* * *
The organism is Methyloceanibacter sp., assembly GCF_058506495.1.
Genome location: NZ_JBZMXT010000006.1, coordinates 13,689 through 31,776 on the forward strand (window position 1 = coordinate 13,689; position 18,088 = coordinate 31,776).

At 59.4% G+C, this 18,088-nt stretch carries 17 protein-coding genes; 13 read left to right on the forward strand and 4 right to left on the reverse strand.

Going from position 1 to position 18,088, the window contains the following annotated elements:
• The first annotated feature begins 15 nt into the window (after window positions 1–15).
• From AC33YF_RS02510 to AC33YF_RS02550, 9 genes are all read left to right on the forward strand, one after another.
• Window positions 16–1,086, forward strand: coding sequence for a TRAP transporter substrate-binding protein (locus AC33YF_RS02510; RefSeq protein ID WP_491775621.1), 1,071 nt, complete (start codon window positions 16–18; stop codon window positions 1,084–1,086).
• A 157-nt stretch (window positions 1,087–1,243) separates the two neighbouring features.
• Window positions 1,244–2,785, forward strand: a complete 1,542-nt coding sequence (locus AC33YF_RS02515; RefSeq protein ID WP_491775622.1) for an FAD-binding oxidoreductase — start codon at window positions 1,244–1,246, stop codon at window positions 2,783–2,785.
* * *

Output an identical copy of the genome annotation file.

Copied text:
The organism is Methyloceanibacter sp., assembly GCF_058506495.1.
Genome location: NZ_JBZMXT010000006.1, coordinates 13,689 through 31,776 on the forward strand (window position 1 = coordinate 13,689; position 18,088 = coordinate 31,776).

At 59.4% G+C, this 18,088-nt stretch carries 17 protein-coding genes; 13 read left to right on the forward strand and 4 right to left on the reverse strand.

Going from position 1 to position 18,088, the window contains the following annotated elements:
• The first annotated feature begins 15 nt into the window (after window positions 1–15).
• From AC33YF_RS02510 to AC33YF_RS02550, 9 genes are all read left to right on the forward strand, one after another.
• Window positions 16–1,086, forward strand: coding sequence for a TRAP transporter substrate-binding protein (locus AC33YF_RS02510; RefSeq protein ID WP_491775621.1), 1,071 nt, complete (start codon window positions 16–18; stop codon window positions 1,084–1,086).
• A 157-nt stretch (window positions 1,087–1,243) separates the two neighbouring features.
• Window positions 1,244–2,785, forward strand: a complete 1,542-nt coding sequence (locus AC33YF_RS02515; RefSeq protein ID WP_491775622.1) for an FAD-binding oxidoreductase — start codon at window positions 1,244–1,246, stop codon at window positions 2,783–2,785.